Brain damage is a cause of religious fundamentalism: study
Traits like curiosity, creativity, and open-mindedness are affected in people who suffer from lesions in this part of the brain. âReligious beliefs can be thought of as socially transmitted mental representations that consist of supernatural events and supposedly real entities. Religious beliefs differ from empirical beliefs, which are based on how the world appears to be and are updated as new evidence accumulates or as new theories with better predictive power emerge. On the other hand, religious beliefs are generally not updated in response to new scientific evidence or explanations, and are therefore strongly associated with conservatism, âa report of these findings said on theâ Raw Story âwebsite. .
Explaining the assault associated with fundamentalism, journalist Bobby Azarian, PhD in neuroscience, writes: âFundamentalist groups generally oppose anything that questions or calls into question their beliefs or way of life. Because of this, they are often aggressive towards anyone who does not share their specific set of supernatural beliefs, and towards science, as these things are seen as existential threats to their entire worldview.
The Neuropsychologia article was written based on research conducted by Jordan Grafman of Northwestern University. He used data from Vietnam War veterans, a number of whom had brain damage suspected of playing a critical role in functions related to religious fundamentalism. âThe CT scans were analyzed by comparing 119 vets with traumatic brain injuries to 30 healthy vets without damage, and a survey assessing religious fundamentalism was administered. While the majority of the participants were Christians of some sort, 32.5% did not specify a particular religion, âRaw Story said.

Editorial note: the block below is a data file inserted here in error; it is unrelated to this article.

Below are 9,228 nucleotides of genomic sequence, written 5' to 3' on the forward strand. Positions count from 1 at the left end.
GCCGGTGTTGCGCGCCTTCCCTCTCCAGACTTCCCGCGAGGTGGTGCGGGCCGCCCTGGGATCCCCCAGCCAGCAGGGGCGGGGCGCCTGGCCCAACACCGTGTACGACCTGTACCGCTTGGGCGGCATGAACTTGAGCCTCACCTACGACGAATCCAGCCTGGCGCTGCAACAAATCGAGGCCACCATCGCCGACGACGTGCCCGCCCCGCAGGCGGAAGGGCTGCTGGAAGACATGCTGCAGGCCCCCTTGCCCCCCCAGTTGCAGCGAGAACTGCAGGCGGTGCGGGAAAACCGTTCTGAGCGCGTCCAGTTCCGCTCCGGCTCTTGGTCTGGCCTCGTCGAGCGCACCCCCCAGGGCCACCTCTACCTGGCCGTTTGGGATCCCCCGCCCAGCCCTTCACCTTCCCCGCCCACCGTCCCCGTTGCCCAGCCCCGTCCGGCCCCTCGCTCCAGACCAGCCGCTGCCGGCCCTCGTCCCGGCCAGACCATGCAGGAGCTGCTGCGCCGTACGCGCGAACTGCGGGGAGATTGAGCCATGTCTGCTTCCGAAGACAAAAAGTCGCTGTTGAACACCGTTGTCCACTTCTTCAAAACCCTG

“Cognitive flexibility” refers to the ability to move from one concept to another and think about several things simultaneously. It is a crucial skill to adapt to new environments. Brain imaging research has shown that a major neuronal region associated with cognitive flexibility is the prefrontal cortex. The researchers examined patients with lesions in this area and looked for correlations between damage in these areas and responses to religious fundamentalism, by administering a questionnaire.
The results were as expected, and the damage was shown to correspond to religious fundamentalism. Openness was measured using a widely used personality survey known as the NEO Personality Inventory.
Research suggests that extreme religious indoctrination interferes with the development or proper functioning of the prefrontal regions. However, the authors say that in addition to brain damage, genetic predispositions and social influences also need to be investigated.